Each December, Science considers which scientific discoveries, achievements, or innovations of the past year were most significant. At the end of the month, they select the Breakthrough of the Year and nine runners-up of note. In 2017, those runners-up included FDA approval of a drug to fight solid tumors, based on mutations, rather than origin; the invention of a small neutrino detector; and gene therapy success at crossing the blood-brain barrier, which was the people's choice winner.
Science has chosen the observation of the collision of two neutron stars on August 17, 2017, as its Breakthrough of the Year.
On that August day, physicists at the United States' Laser Interferometer Gravitational-Wave Observatory (LIGO) and Italy's Virgo interferometer picked up massive gravitational wave fluctuations. While black holes colliding had previously been observed, scientists realized these higher-frequency readings suggested that these were two neutron stars—the cores that are left behind when smaller stars explode in supernovae—130 million light-years away about to spiral into one other. The network of scientists then went to work, triangulating their results to pinpoint the location of the stars and alerting observatories across the globe to aim their equipment at the 30-square-degree area of sky to pick up readings from the explosion.
In its wake, 3,674 researchers from 953 institutions collaborated on a single paper in Physical Review Letters summarizing the event. Findings will be studied for years to come, but they have implications on subjects as diverse as gamma rays and the theory of relativity.
When announcing last year the 2016 Breakthrough of the Year was the confirmation of the existence of gravitational waves, Science Editor-in-Chief Jeremy Berg wrote, "Although this discovery is a singular event, its importance lies in the observations yet to come." His words could not have been more prescient. Without knowing how to detect gravitational waves (which precede the collision of two neutron stars), scientists at more than 70 observatories around the world would not have been able to act on equipment readings that suggested such an event was about to occur in order to witness the event in real time.
In speaking of the top ten breakthroughs from this past year, Berg wrote eloquently about the types of discoveries that made the year-end list and how it is important to pursue both small and big investigations: "Science moves forward best with a combination of small and big projects. Small science projects can expose clues about important mysteries and can build on one another to lay the groundwork for coordinated efforts. Well-conceived and -managed big science projects can pay huge dividends that could not have been achieved through other means."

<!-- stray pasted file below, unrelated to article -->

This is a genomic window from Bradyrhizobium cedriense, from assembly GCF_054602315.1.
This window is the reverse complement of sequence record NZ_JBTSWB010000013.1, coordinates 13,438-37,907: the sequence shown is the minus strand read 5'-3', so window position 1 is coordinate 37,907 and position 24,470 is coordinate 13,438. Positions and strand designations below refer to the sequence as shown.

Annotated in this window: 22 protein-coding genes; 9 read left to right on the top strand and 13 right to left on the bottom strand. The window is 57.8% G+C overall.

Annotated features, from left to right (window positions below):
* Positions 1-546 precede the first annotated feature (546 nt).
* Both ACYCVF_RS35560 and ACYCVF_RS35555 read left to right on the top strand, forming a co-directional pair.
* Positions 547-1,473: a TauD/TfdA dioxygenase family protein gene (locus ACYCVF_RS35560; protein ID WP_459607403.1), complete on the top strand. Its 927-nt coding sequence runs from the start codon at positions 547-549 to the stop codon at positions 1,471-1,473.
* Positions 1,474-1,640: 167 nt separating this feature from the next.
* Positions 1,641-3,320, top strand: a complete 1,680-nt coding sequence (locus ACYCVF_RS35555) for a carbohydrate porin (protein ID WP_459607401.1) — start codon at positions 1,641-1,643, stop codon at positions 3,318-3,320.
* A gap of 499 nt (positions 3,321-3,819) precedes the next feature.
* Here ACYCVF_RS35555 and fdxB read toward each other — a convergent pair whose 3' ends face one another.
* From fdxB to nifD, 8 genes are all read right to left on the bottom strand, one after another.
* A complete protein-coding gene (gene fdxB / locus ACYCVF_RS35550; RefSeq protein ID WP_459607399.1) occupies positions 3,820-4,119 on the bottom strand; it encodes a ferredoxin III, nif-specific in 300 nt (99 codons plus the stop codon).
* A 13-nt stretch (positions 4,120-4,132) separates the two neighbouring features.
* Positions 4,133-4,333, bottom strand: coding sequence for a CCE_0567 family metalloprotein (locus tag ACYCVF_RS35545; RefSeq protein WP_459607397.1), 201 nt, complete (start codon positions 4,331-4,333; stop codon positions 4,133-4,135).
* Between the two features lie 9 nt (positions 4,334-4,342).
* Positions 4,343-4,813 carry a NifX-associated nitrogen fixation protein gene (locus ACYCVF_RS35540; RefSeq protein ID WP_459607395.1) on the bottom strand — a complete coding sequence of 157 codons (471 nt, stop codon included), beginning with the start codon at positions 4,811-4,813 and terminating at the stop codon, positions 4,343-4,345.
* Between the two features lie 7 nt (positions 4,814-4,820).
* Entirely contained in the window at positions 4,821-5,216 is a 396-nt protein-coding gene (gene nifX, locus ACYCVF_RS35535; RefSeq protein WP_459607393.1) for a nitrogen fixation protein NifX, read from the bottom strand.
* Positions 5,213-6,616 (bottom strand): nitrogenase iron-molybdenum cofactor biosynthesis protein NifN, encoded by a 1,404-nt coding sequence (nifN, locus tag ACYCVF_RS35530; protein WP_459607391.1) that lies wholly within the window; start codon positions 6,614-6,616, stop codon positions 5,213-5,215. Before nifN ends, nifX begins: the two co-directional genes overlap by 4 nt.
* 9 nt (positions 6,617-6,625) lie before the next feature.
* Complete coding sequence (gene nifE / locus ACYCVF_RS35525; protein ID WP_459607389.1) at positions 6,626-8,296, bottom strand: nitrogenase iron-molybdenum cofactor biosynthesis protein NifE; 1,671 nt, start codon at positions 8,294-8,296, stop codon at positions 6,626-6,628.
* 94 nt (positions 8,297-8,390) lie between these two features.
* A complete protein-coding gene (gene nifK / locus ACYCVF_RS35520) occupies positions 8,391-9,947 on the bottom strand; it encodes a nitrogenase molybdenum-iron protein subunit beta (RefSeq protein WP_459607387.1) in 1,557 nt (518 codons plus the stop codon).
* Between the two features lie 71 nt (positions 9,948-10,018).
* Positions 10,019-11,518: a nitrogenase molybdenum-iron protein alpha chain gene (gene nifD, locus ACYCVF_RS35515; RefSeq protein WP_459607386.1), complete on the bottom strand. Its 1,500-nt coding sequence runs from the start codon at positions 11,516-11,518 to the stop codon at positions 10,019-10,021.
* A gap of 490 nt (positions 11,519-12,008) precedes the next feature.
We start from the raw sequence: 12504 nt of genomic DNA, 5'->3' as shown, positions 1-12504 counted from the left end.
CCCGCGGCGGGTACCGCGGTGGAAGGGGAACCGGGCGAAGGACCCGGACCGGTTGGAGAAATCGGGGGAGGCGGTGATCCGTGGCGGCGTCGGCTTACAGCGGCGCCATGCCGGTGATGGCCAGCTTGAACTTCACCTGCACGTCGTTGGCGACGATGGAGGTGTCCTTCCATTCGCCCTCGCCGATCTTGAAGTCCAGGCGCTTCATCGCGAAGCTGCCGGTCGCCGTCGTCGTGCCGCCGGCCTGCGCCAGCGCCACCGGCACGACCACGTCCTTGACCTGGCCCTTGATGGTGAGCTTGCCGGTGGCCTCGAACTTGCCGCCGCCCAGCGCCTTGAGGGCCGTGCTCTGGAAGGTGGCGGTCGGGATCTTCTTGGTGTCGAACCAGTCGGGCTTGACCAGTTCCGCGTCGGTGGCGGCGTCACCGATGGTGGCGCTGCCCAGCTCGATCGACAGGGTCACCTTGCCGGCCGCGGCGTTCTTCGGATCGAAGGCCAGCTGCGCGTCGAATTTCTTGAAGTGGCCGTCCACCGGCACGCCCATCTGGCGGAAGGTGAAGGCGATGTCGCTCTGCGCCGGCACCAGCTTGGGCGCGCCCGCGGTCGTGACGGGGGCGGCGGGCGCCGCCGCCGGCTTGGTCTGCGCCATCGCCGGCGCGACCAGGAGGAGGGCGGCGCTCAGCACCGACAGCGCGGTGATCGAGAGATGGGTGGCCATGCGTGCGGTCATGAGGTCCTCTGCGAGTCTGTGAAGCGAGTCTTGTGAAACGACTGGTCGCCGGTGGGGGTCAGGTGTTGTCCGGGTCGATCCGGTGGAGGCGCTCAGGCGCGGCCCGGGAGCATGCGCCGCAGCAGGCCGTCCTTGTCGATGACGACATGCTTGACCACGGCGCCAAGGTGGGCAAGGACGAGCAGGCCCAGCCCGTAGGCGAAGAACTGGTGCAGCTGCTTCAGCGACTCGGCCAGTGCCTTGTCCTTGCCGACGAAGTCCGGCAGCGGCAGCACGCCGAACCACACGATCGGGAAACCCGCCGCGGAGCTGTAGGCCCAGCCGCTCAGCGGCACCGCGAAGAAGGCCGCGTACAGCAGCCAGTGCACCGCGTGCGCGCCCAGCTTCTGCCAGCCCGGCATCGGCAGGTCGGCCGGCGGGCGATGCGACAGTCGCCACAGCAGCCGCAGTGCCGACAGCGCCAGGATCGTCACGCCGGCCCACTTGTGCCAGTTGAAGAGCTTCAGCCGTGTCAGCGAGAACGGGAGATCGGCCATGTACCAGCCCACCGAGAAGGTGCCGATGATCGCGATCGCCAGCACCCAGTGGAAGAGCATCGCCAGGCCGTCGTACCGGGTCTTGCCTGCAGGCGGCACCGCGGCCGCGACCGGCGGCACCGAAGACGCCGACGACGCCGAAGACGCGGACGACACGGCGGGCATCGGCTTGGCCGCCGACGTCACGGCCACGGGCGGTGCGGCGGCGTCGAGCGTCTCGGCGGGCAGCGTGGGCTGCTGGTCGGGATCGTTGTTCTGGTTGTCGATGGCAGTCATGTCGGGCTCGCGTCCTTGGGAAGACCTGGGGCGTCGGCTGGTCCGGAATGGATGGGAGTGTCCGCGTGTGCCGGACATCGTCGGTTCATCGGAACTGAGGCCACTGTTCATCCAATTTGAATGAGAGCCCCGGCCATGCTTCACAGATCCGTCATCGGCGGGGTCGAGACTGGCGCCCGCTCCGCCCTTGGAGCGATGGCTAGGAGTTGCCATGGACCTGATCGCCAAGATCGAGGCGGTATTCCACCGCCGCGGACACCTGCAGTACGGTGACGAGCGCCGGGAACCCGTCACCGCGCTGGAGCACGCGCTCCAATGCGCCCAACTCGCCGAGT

Check out the October 16 news story and its accompanying video from Science announcing the neutron stars' collision and listen to Science editors and writers discuss this year's breakthrough in a podcast.
Educators may find useful background information in these lessons: Sky Watching; Looking into Space; Star Light, Star Bright; Making Light of Science; Transforming Energy; Star Power! Discovering the Power of Sunlight; and How Old Are the Stars? The lesson series on static electricity and the history of the atom may also give relevant information on neutrons, should teachers want to review that topic.
Students may want to watch the Gravitational Waves Finally Detected and Stargazing Basics 2: Understanding Magnitudes videos. They may also find the Amazing Space, the NASA Visualization Explorer App, Atom Builder, and National Optical Astronomy Observatory tools interesting.
In addition to the highlights of the year, Science also named three lows, or Breakdowns of the Year: First on that list is the high level of mistrust between scientists and U.S. President Donald Trump’s administration, which spawned the March for Science last spring and which continues to resonate throughout many interactions betweeen science and politics. Next on the list of lowlights is a growing and severe threat to a number of cetaceans (including vaquitas, narwhals, and finless porpoises). Rounding out the list is the growing list of reports by women scientists who have experienced sexual harrassment and discrimination in the workplace, the laboratory, and the classroom, which has at least had the satisfactory result of causing a number of top-level science organizations to address the subject in substantive ways.
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